Student Course Evaluations

Does the term “student course evaluation” make you flinch? As Mary Clement recently suggested, the time to consider student evaluations is at the beginning of the semester..

To make evaluations an opportunity as opposed to a threat, here are a few things to consider:

1. Get to know your students
Getting to know your students not only makes class more fun for both you and the students, it allows you to tailor your examples and references to their learning context. Situating your content in students’ context helps them relate to the material in ways that best makes use of prior knowledge.

2. Make criteria for your course assessments clear
As experts, we often have a blind spot with our material because we know it so well. We see connections or expectations as obvious when they may not be to a novice. The more explicit we can be about criteria, the better – for both us and our students.

 3. Give formative feedback – early and often
Giving early feedback gives students an opportunity to improve both their learning and their demonstration of their learning. Giving feedback often can alleviate anxiety, guide students, and give us feedback about our practice so we can improve our teaching.

 4. Read your past evaluations
Student evaluations can provide useful data. If you are nervous about taking a good, hard loo, find a trusted colleague with whom you can compare notes. You will be surprised how much differently an objective set of eyes can interpret what students had to say about your course.

 5. Start small
Don’t try to change everything all at once. For one thing, it’s nearly impossible. Secondly, if you change everything, you won’t really know what it was that made the difference.  After you’ve selected one or two items that might be worth adjusting or addressing, outline how you might incorporate that change. You might even consider making an appointment with a staff member at the Delphi Center to think through incorporating the small change. Appointments are confidential and you guide the focus of the conversation. Learn more here:

 6. Quick! Share your response! Close the loop!
Share with students how you’ve responded to past feedback you have received. This will show that you’re open to feedback. This small step may help students feel comfortable enough to share other feedback (both positive and negative) earlier in the semester when you have time to respond. Sharing your response with students can also include them in the process of evaluating whether your response was a workable solution.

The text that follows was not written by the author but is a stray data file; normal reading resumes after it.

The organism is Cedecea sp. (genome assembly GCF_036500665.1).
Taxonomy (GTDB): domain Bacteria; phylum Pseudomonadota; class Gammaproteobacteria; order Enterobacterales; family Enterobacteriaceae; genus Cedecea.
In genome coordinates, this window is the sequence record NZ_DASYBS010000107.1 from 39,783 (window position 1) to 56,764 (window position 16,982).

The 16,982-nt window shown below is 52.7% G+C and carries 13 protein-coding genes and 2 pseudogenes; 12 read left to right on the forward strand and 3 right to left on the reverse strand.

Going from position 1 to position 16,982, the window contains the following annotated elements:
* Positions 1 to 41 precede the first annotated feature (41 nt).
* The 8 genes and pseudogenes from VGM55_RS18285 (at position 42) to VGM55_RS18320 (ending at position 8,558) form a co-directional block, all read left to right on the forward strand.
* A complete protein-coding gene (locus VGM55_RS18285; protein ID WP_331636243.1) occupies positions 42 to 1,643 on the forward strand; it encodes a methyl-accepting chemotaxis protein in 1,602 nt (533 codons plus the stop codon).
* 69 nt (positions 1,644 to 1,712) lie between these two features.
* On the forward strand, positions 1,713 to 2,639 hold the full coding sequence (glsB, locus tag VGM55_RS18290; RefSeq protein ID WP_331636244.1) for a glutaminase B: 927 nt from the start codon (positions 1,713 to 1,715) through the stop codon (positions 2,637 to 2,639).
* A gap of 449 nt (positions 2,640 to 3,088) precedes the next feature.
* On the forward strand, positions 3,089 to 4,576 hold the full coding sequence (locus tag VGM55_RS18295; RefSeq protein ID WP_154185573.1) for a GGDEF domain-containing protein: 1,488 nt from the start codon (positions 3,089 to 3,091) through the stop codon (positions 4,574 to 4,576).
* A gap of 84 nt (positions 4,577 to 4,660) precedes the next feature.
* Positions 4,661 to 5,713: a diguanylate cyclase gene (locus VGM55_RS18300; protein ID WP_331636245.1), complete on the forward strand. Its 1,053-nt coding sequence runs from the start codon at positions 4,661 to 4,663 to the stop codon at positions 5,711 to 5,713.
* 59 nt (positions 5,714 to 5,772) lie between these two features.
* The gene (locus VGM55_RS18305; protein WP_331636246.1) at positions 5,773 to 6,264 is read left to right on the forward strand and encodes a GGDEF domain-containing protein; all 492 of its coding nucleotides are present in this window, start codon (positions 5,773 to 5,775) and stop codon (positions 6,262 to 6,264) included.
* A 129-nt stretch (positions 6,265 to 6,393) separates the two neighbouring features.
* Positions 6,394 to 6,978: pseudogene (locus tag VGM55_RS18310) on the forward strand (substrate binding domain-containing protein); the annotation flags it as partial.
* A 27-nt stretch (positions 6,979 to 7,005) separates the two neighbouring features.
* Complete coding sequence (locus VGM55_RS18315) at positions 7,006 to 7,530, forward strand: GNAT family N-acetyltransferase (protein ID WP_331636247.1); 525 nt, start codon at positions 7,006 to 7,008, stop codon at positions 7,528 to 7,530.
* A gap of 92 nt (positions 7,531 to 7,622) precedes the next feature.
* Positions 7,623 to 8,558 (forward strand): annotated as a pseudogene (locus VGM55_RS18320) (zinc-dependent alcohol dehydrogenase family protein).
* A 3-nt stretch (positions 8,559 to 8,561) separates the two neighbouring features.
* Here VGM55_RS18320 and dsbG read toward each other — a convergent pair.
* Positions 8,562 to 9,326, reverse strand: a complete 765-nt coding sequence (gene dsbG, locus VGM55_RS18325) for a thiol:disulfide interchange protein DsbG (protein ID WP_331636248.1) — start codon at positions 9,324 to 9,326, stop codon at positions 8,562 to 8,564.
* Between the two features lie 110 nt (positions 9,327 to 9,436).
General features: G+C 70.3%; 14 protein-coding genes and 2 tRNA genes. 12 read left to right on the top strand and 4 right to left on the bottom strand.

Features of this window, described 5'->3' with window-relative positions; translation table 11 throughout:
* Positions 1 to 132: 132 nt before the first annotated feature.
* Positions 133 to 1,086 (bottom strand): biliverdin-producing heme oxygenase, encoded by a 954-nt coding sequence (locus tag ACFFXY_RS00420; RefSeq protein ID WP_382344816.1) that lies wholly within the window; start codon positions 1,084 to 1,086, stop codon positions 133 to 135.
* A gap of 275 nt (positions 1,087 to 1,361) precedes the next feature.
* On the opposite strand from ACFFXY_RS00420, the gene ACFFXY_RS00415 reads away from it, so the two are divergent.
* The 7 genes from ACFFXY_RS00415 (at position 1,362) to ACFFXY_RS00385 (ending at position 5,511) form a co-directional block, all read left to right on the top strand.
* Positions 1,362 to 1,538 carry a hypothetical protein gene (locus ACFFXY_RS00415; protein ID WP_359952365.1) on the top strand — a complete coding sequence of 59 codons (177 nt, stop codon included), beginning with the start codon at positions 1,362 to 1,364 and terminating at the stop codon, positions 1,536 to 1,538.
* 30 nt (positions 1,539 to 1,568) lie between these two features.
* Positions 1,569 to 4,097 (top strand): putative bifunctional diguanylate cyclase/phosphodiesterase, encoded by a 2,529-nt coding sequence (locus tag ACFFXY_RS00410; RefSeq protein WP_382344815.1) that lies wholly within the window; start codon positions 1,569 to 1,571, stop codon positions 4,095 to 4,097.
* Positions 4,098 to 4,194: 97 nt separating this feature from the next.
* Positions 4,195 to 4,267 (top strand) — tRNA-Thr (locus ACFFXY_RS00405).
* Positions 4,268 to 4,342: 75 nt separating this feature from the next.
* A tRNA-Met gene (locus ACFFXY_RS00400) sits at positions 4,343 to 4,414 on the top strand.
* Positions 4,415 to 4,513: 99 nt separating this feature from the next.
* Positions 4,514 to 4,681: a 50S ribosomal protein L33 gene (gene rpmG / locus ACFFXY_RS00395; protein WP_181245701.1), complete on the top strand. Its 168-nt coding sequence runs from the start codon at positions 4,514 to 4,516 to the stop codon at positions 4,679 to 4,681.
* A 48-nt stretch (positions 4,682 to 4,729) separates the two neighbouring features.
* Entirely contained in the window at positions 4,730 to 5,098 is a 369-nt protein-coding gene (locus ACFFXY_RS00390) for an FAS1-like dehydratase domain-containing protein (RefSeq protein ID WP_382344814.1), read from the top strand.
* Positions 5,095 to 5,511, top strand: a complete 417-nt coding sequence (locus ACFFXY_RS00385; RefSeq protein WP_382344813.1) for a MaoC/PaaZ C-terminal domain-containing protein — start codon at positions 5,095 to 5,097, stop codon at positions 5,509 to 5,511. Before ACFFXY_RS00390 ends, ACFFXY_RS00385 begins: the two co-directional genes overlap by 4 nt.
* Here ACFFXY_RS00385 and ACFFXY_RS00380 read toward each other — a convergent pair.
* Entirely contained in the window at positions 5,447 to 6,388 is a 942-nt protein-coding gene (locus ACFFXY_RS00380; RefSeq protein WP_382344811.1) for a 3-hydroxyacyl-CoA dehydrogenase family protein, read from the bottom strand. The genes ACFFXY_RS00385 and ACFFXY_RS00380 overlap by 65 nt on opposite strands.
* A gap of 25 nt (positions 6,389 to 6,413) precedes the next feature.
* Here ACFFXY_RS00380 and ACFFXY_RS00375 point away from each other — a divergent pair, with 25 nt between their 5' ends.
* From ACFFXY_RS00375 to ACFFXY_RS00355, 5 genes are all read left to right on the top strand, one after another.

7. The end-of-semester evaluation is not the only time to gather input
Gather feedback throughout the semester – finding out that something isn’t working during the semester gives you a chance to respond and try something new. Also, feel free to create your own evaluative document to get more personal feedback from students – perhaps about specific areas of interest in response to previous evaluations. Mid-semester feedback (MSFs) opportunities can be transformative! There are a number of ways to collect and use MSF. A few resources are included below, and you can also schedule an MSF through the Delphi Center by contacting:

 (Suggestions compiled from:,,

What are your biggest fears about course evaluations? What recommendations do you have about responding to student feedback? What changes have you made in response to your student evaluations? 


Additional resources about collecting information from students to evaluate your teaching:

Appraising Teaching Effectiveness: Beyond Student Ratings,” Donald P. Hoyt and William H. Pallett. (IDEA Paper #36, November 1999).
Discusses the value, limitations, and problems of several methods used to gather data about teaching effectiveness. Makes recommendations for their use based on faculty status as first-year, non-tenured, or tenured faculty.

Mid-Semester Feedback (MSF)
Students share their evaluation of their learning experience mid-way through the semester.

Classroom Assessment Techniques (CATs)
Collect formative feedback from your students early and often with simple methods.

Critical Incident Questionnaires (CIQs)
Students give their impressions of what is helping or hindering their learning.

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